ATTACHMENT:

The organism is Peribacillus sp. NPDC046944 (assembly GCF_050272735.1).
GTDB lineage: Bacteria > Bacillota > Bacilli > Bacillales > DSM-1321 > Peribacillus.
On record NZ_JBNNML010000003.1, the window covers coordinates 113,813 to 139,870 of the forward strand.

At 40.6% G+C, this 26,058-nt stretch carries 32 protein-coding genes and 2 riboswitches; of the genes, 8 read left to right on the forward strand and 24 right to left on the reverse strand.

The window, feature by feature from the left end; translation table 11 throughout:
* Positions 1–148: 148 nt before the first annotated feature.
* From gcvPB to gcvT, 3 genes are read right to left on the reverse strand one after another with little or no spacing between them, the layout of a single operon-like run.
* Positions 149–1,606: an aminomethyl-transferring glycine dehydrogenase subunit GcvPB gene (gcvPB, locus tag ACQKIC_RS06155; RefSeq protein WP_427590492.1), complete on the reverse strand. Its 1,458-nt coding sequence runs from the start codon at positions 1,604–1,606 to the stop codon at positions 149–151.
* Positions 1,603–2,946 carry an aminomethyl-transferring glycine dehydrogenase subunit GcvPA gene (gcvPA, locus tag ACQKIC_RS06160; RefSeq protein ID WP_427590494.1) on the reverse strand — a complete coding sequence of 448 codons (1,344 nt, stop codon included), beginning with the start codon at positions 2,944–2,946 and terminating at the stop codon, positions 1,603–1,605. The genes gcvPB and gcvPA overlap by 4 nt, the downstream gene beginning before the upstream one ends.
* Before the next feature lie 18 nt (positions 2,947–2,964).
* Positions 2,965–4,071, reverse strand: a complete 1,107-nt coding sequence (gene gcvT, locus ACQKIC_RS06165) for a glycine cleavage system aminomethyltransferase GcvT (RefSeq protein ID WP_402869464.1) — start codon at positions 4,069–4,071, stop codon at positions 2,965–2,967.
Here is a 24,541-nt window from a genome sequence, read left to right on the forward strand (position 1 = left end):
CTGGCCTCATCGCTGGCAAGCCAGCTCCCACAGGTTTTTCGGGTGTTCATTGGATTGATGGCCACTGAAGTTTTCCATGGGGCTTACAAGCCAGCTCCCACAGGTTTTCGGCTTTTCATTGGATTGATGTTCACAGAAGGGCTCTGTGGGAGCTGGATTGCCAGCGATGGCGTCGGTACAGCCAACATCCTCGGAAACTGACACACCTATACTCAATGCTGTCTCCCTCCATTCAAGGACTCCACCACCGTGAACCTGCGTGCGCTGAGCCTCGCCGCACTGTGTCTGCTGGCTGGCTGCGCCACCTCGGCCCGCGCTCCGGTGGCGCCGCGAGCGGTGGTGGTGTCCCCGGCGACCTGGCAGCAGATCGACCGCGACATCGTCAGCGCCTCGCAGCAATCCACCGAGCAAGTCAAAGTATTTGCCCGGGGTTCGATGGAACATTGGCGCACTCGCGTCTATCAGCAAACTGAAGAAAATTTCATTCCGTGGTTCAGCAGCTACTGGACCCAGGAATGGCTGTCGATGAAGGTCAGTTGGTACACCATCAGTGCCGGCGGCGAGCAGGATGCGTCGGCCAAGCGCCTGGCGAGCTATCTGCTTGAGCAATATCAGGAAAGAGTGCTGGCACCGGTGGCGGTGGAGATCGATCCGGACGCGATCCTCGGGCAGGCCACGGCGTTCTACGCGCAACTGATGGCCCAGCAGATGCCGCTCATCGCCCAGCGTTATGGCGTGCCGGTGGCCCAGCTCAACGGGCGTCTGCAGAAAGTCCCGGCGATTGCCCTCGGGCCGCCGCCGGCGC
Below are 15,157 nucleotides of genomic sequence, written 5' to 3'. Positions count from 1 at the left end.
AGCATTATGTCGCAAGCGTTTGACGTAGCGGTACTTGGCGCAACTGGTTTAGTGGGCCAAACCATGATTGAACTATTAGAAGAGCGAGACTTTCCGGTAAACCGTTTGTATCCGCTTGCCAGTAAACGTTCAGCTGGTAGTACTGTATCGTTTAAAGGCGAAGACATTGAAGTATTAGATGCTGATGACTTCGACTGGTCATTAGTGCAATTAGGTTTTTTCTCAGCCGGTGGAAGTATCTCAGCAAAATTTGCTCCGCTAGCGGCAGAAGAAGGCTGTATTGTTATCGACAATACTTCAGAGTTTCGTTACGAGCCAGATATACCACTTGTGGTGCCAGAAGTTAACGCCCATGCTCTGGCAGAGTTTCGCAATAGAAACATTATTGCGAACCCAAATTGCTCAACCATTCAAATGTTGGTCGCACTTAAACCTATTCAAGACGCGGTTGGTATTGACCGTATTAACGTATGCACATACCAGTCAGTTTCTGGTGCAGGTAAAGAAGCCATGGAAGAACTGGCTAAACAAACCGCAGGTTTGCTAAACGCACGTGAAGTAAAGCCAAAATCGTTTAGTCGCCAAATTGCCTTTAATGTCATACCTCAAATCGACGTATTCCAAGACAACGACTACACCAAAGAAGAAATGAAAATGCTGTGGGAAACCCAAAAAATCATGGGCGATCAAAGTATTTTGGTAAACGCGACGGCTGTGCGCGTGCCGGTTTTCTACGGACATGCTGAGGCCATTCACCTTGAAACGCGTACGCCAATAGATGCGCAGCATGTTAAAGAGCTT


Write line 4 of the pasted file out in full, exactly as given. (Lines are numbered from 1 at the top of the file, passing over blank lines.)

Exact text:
At 40.6% G+C, this 26,058-nt stretch carries 32 protein-coding genes and 2 riboswitches; of the genes, 8 read left to right on the forward strand and 24 right to left on the reverse strand.